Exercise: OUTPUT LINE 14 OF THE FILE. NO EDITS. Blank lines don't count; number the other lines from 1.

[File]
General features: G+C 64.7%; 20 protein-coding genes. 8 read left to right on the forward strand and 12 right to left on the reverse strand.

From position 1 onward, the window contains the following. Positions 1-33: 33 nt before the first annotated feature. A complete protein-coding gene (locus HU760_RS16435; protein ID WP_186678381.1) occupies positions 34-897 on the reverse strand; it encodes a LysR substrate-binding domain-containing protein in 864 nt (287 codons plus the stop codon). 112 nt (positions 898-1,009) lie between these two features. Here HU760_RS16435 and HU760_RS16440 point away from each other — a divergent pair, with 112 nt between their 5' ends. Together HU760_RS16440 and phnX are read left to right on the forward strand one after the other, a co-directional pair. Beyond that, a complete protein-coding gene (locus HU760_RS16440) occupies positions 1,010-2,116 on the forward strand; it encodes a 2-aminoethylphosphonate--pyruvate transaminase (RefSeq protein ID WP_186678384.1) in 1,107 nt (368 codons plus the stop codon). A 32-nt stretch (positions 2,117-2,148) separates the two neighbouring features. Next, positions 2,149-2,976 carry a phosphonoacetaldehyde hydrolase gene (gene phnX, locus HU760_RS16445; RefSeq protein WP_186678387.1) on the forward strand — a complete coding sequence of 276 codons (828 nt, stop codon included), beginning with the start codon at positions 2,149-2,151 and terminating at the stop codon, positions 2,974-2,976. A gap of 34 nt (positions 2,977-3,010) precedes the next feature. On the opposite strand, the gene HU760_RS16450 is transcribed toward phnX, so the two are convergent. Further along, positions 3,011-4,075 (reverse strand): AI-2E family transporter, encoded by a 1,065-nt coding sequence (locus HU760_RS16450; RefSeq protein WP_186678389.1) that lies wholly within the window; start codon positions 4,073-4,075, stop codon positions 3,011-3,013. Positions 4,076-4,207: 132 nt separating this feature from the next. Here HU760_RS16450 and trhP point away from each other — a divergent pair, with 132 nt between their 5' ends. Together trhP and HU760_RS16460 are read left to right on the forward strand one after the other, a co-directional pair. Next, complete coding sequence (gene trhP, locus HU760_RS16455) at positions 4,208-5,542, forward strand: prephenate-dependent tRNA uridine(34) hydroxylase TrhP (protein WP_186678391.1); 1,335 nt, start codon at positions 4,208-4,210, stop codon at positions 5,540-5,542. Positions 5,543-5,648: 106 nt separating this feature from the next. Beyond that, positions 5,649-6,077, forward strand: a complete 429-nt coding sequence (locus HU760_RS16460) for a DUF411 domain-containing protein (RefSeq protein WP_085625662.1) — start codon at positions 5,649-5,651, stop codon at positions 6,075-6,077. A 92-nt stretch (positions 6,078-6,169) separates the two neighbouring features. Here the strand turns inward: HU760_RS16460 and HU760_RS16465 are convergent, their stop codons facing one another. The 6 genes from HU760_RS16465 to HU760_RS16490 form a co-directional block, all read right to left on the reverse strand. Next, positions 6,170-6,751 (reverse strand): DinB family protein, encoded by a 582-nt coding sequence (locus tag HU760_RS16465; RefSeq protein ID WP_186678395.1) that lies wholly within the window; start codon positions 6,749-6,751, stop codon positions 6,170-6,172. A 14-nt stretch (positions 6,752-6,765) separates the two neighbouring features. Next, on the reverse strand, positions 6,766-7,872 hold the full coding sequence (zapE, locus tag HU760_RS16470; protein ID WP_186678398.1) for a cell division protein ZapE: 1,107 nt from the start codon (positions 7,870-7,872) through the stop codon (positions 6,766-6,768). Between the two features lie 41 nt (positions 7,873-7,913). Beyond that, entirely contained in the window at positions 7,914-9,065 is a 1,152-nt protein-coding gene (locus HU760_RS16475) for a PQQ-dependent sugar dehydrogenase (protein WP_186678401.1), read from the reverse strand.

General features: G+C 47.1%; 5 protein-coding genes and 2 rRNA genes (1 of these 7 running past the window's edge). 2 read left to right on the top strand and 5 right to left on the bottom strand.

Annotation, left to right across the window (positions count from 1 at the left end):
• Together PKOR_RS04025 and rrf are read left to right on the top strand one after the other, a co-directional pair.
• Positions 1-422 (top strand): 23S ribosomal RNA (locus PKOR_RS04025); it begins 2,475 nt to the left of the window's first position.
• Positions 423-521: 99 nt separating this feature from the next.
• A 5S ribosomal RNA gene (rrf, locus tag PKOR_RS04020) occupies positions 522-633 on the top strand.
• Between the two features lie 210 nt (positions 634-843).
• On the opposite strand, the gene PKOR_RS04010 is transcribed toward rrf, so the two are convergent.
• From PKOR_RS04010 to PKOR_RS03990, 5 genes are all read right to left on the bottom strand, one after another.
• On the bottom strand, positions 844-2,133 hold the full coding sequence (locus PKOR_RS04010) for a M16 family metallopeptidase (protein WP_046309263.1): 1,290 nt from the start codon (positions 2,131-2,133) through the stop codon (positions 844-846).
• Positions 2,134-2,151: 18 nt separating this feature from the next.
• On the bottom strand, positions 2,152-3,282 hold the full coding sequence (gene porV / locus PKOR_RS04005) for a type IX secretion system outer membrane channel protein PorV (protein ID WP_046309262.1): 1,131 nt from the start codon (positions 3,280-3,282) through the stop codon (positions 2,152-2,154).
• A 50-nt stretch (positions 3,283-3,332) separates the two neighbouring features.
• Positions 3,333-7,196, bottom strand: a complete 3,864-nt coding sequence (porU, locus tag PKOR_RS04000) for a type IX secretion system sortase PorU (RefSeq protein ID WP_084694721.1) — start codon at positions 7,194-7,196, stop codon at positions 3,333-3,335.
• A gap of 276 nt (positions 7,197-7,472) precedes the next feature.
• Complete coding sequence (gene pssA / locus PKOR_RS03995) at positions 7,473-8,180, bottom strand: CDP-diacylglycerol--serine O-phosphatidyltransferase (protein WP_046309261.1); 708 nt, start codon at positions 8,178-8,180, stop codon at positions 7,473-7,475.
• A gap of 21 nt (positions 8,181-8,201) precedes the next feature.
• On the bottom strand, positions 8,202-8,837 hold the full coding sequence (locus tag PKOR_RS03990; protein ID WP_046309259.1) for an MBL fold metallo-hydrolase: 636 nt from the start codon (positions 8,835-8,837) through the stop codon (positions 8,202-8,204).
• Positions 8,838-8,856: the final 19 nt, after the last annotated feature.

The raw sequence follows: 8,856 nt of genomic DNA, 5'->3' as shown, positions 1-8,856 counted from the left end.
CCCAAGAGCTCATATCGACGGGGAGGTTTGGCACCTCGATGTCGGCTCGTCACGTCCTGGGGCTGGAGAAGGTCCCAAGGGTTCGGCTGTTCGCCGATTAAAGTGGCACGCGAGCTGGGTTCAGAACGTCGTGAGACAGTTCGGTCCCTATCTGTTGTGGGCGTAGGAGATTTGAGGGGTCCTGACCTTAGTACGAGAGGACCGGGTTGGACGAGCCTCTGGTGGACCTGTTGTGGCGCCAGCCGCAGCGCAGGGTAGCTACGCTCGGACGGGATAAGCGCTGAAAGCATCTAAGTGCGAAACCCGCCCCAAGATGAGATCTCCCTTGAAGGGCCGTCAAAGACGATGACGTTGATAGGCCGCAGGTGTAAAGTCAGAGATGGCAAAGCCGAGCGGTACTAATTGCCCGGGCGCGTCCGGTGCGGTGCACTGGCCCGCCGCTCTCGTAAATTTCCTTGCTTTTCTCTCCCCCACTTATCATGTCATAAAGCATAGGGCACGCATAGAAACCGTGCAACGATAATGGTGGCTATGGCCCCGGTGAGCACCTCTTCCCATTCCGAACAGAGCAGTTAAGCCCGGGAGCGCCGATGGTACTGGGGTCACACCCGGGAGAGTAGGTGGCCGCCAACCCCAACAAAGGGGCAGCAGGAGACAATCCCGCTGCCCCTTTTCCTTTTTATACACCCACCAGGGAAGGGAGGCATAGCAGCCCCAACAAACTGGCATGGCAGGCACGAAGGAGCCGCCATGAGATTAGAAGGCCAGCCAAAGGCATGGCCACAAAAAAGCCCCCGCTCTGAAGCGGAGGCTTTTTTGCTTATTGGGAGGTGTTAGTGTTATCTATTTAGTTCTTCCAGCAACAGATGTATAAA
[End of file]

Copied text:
• On the bottom strand, positions 2,152-3,282 hold the full coding sequence (gene porV / locus PKOR_RS04005) for a type IX secretion system outer membrane channel protein PorV (protein ID WP_046309262.1): 1,131 nt from the start codon (positions 3,280-3,282) through the stop codon (positions 2,152-2,154).